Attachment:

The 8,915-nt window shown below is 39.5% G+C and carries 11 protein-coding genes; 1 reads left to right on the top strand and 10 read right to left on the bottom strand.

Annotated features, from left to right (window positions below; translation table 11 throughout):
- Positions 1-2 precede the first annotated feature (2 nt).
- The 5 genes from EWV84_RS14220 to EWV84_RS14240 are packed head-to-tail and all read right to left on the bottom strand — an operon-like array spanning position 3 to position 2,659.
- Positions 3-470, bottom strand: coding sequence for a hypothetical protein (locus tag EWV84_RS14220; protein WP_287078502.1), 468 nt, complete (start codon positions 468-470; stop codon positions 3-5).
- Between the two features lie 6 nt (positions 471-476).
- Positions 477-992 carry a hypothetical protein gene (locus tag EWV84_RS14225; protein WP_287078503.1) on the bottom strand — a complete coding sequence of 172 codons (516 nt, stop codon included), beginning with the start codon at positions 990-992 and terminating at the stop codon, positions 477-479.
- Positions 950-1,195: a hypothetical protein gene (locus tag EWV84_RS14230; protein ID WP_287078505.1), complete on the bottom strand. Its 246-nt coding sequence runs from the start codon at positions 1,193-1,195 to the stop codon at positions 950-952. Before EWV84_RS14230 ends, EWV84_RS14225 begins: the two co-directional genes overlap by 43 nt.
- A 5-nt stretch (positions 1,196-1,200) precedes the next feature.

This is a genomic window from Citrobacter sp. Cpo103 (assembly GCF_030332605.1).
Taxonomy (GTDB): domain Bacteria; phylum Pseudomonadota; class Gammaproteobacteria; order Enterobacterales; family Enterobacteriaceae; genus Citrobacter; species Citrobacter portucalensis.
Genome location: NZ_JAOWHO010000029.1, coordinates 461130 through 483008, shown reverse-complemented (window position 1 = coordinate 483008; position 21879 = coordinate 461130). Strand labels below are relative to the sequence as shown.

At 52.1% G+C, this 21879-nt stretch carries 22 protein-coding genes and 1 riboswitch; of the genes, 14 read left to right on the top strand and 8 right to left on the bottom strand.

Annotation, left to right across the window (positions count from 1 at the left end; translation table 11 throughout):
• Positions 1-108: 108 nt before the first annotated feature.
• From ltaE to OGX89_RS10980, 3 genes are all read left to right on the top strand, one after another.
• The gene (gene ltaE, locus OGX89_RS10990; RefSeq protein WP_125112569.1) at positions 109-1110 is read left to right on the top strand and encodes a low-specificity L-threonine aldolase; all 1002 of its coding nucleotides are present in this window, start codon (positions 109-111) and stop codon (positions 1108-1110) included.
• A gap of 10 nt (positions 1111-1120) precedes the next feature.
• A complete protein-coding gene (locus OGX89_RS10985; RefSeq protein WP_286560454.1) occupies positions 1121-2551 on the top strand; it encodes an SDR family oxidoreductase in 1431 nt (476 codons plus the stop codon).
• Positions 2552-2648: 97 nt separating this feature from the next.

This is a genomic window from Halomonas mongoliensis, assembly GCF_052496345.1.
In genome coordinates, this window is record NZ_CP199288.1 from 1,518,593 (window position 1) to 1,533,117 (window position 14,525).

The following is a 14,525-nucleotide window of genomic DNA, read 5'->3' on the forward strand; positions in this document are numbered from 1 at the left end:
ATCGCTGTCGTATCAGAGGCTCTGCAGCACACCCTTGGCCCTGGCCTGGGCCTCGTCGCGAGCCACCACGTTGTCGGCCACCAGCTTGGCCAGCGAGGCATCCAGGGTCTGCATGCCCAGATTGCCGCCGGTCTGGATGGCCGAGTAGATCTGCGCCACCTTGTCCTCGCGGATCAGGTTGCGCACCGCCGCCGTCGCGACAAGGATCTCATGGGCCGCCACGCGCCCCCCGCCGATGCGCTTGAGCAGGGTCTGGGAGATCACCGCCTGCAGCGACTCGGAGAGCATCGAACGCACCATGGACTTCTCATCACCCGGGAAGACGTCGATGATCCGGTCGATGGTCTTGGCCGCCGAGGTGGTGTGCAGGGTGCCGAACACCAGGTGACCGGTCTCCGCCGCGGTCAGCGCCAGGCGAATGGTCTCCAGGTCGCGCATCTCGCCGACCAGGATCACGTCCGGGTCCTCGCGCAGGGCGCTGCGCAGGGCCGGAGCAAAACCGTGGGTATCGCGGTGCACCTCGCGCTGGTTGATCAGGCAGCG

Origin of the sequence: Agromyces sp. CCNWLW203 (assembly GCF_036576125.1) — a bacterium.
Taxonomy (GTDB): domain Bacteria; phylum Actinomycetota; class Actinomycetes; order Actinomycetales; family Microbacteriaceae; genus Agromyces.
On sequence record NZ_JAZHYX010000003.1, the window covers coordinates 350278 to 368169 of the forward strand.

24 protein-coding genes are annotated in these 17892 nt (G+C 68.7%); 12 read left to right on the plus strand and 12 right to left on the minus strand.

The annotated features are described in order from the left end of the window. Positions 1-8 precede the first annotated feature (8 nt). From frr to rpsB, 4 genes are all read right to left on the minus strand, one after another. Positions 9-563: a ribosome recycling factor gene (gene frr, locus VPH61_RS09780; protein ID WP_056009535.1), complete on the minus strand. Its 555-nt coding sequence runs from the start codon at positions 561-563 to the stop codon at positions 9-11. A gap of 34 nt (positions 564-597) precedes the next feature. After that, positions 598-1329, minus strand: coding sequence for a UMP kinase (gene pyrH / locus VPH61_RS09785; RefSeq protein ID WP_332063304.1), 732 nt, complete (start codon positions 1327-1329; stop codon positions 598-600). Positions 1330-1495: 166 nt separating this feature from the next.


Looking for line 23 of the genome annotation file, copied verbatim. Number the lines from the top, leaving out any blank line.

The following is a 14,525-nucleotide window of genomic DNA, read 5'->3' on the forward strand; positions in this document are numbered from 1 at the left end: